The debate over removing fire rings in Newport Beach will head to the state level next week, with the California Coastal Commission staff recommending that the pits stay put.
The state commission will vote on the issue on Wednesday in San Diego.
Newport Beach applied for a permit to remove 60 fire rings: 33 surrounding Balboa Pier and 27 from Corona del Mar State Beach.
Commission staff is recommending denying the application because removal of the fire rings would deny the public access to a popular form of low cost recreation, which should be protected and encouraged, staff argued, referencing the Coastal Act.
“The fire rings provide the opportunity for the quintessential Southern California beach experience,” the report reads.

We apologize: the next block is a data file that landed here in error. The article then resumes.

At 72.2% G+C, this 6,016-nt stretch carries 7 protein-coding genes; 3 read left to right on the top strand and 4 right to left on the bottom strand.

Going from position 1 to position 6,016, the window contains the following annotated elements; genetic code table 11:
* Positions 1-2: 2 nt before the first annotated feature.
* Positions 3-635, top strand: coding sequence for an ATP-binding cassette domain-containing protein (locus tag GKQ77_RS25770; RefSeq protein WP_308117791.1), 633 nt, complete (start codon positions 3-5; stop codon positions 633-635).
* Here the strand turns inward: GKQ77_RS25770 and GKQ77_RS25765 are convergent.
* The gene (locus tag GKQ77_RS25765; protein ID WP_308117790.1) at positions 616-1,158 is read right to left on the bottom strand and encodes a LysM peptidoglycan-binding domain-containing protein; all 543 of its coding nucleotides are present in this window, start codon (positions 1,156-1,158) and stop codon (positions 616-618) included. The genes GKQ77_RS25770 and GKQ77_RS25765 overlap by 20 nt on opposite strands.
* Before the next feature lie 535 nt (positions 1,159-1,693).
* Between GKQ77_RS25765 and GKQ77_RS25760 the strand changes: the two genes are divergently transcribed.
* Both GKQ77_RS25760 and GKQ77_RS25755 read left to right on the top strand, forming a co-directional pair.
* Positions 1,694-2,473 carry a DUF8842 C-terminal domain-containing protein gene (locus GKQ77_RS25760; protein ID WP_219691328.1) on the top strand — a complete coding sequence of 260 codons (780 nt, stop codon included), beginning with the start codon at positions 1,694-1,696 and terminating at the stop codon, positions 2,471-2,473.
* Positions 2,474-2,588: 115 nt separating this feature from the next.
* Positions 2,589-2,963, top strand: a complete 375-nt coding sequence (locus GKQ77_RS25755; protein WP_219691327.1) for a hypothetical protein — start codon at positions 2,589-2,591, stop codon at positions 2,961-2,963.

The report noted that the high demand would shift to other coastal locations, which could create overcrowding and overuse in those areas.
The city is requesting to remove them because of “potential ill health effects to beachgoers and nearby residents due to smoke and particulate matter from fires within the fire rings.”
“Commission staff does not dispute that some individuals can have adverse health effects from wood smoke,” the report reads, but the city has not proven that smoke from the fire rings is directly responsible for a public health problem.
Specific air samples and tests could not be taken, the city argued, because it would be impossible to determine the source of the particulate emissions.
The 307-page commission staff report also includes letters from experts and community members, and the petition in support of keeping the fire rings, along with all 5,796 signatures and nearly 800 comments collected.